Alcatel Lucent’s James McInroe, 42, spends his time between California and Wellington and is the BDM for switch and router sales in Oceania. McInroe held previous tech sales roles in Australia and New Zealand with Fore Systems, Cabletron and Telecom New Zealand.
What’s your best and worst experience of cold calling?
Thankfully, in my role I don’t have to do many cold calls. Most potential customers know of Alcatel-Lucent before we meet so with the first call there is an understanding of who we are and what we do; let’s call it ‘warm-calling’.
Is money your only motivator for being successful?
My main motivation is doing repeat business; being called in again by a customer to help them grow their business or fix a problem for them is fantastic motivation. To me it means there is a trust in how you sell and the solutions you provide.
What’s the most useful tip you can give to a struggling salesperson?
Be honest and play to your strengths. Don’t fake being an expert in a field that your customer knows well and that you lack expertise in. Call out when you don’t know a particular answer, your customer will appreciate your honesty and once trust is established who knows? The struggles may disappear.
What percentage do you consider your personality contributes to your success compared to the product and the company?
I’m going to say 50/50, I think to be successful you need both equally. Building long and trustworthy relationships is key and having a likeable personally helps with that. But that will only get you in the door, at the end of the day the products or solutions you sell have to be of quality and have to provide value to your customers.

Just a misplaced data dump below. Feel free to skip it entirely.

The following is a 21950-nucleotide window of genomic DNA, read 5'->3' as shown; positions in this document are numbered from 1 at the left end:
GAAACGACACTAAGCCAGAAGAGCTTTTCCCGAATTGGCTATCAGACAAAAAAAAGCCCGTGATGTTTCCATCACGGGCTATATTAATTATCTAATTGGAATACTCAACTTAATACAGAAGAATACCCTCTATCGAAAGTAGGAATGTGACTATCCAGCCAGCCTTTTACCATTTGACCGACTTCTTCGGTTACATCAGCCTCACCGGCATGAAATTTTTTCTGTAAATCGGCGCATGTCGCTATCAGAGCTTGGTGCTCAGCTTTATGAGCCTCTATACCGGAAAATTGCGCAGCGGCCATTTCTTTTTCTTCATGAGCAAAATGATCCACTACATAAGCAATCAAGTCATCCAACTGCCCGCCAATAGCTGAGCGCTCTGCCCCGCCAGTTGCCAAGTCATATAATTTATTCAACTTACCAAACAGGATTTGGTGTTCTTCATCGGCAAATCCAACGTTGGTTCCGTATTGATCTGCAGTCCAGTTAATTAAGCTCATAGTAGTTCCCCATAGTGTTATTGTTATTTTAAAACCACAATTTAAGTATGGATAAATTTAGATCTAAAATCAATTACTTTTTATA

Most sales people have some experience of other jobs, what’s yours?
I’ve been selling data communications and telecommunications solutions for almost 20 years but started out in computer system admin and network operations.
Do you ever consider changing your career?
Absolutely! Every night I dream of how I could have been a golf pro. Then I wake up realising that I’m actually no good at golf so would probably be homeless by now.
Does the pressure to hit your monthly or quarterly targets ever make you stressed?
Yes. At the beginning of the year targets always look ominous, the trick is to break them down into manageable chunks and to set a solid plan to achieve them. There are always ups and downs (downs lead to stress) but if you are prepared and have a realistic plan in place then you should achieve the target that’s been set. The more you know your market (and the market your customers operate in) the more confident you can be of making that target.
How would you sum up the craft of sales in one sentence to an outsider?
Bringing value to the company/person you are selling to and in the process creating a relationship that continues well after the deal is done.
How long does it take you to assess how you should approach your sales pitch?